The art of second shooting - Showit website designer

The art of second shooting

The best way for a new photographer to get experience is to be a second shooter.

I think that one of the best ways for a new photographer wanting to dip their foot into the wedding market is to be a second shooter for an experienced photographer.

For the first few years of my wedding photography business I second shot a lot more than I primary shot.  I found that working while I was getting experience in this industry was a win win situation. It brings a steady income if you work with one or two photographers through an entire season.  It is a lot easier and less stressful to second shoot over primary shooting, you get to be more creative.  Second shooting allows you to get the wedding day experience you need as a new photographer starting out, without the stress of a couple with real wedding day expectations. With this I think there is an art to second shooting.

Be picky about your second shooting gigs.

Although very early in your career you may take every gig that comes your way. As you get experience it’s important to get a little picky and not take every second shooting job you see posted in your local group – not every job is right for you. I learned this lesson the hard way, after my second son was born I wanted to increase my cash flow and took any second shooting job I could get. In my case I wasn’t necessarily looking for more experience (or portfolio photos) at this point, which is totally fine. However because I wasn’t really paying attention to who I was working with or where the wedding was, I ended up being the more experienced photographer on the wedding day. It was awkward, and frustrating.

Work with seasoned professionals.

Once you have second shot with a few different photographer, and have build a nice portfolio. I recommend scouting a few photographers that you’d like to work for. Offer your services to 1-2 photographers and work with them throughout the entire season, or even multiple years if it works out. Working with the same people over and over again will allow you to get into a rhythm of doing things, and that’s how it is when you’re a primary photographer. You get into a rhythm of what you shoot, how you shoot it and you replicate from one wedding to the next, just adding your flair and creativity.

I love having the same second shooter from one year to the next. After a few weddings my second shooter can start to anticipate what I need from them, where I need them to be when we are shooting. We understand each others non-verbal queues, which makes the day flow so much better. There is also a level of trust that gets built as time goes on and I am able to let the second shooter take on more responsibility without me having to worry if I am going to get the photos I need.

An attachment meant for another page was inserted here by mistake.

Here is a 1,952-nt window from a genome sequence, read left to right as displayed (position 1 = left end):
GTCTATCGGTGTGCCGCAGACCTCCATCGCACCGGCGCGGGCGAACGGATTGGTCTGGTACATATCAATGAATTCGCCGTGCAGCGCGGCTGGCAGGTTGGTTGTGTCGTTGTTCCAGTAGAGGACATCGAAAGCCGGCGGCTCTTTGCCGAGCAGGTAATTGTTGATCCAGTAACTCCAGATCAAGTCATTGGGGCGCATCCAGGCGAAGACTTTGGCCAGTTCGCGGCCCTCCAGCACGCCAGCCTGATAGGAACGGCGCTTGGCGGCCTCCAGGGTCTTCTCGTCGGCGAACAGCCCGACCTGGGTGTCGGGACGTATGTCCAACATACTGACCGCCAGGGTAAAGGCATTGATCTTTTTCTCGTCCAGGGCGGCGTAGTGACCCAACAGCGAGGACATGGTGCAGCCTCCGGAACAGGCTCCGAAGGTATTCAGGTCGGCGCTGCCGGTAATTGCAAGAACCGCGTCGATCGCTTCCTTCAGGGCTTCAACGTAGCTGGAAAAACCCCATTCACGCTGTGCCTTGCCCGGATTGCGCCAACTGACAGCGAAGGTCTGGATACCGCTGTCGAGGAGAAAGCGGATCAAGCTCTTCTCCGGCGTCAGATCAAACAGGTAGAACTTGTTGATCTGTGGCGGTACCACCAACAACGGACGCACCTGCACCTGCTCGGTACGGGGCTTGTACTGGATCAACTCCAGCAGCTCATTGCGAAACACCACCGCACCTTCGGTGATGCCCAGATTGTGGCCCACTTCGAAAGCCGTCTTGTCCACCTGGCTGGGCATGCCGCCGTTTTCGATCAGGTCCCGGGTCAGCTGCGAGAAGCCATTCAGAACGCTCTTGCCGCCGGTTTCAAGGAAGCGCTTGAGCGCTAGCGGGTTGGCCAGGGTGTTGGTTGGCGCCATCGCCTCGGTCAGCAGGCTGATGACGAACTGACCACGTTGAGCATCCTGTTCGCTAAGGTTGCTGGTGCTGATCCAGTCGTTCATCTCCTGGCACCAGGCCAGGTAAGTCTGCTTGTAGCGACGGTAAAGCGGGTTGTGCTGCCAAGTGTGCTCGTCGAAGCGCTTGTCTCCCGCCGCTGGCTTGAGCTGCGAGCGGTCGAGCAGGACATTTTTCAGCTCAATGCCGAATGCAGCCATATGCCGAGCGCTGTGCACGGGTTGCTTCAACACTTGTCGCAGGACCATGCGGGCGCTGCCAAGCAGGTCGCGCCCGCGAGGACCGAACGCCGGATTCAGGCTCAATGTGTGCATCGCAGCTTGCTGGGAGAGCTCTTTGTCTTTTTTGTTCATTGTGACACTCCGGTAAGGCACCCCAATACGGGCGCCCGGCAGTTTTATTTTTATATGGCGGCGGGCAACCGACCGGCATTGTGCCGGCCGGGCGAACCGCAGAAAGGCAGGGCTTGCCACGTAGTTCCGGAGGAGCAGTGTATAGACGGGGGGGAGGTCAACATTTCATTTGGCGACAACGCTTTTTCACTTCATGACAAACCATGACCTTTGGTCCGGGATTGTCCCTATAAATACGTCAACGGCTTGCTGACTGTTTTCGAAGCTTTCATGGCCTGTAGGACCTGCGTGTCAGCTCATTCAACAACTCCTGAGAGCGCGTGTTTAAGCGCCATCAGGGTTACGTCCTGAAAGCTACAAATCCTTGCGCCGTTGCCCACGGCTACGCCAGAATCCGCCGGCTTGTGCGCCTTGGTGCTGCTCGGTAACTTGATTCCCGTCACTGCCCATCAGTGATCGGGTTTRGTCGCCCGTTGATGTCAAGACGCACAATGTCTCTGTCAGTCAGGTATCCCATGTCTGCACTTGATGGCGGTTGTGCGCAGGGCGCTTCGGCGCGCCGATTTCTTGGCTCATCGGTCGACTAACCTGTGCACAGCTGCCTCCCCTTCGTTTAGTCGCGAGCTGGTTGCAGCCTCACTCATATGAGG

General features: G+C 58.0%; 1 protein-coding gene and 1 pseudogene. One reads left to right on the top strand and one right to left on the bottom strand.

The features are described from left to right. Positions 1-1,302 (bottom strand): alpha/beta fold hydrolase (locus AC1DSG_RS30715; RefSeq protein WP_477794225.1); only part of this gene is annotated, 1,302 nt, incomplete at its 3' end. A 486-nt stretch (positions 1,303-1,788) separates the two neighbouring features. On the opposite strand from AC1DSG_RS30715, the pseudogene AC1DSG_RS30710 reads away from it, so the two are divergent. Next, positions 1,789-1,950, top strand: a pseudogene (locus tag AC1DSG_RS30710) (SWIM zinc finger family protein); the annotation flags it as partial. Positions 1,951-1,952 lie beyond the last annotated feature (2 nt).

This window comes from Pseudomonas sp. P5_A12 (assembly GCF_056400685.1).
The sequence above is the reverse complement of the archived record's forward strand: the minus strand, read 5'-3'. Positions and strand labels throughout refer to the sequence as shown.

Not just for experience.

I think the best second shooters that I’ve had in the last decade are the ones that just want to be second shooters. They’re not just trying to build a portfolio so that they can start shooting weddings on their own. They have successful family portrait businesses, but they enjoy being there on the wedding day.

Have a contract.

It’s important to have a conversation about expectations of both the primary photographer and second shooter before you start working together. If you’re second shooting because you want to upgrade your portfolio, make sure you’re clear with the primary photographer about this. In your contract put in usage rights of the images; when, where and how are you allowed to share the photos. Some photographers do not allow second shooters to use their photos for portfolios because clients may have requested privacy, or sometimes if both photographers have wedding businesses then having the same photos on two photographer sites can get confusing. Having a conversation of expectations, and putting it down in a contract will eliminate any issues in the future.

Go above and beyond!

When you’re second shooting try and be attentive to the primary shooter. Be observant of what is going on, and try and help out wherever you can. If you see the primary setting  up a shot with the bride and you notice a leaf on her dress, run over and get it. If you’ve been outside shooting for hours and you have an opportunity to go and grab waters for you both, do it! Try and take behind the scenes photos of the photographer working with the couple or bridal party when you can. The little things that you can do to help out, will go a long way.

Hiring a second shooter.

In the next section I will go over the other side of the equation. Hiring a second shooter.


Do you have any questions about second shooting? Please leave them in the comments and I’ll be happy to answer!

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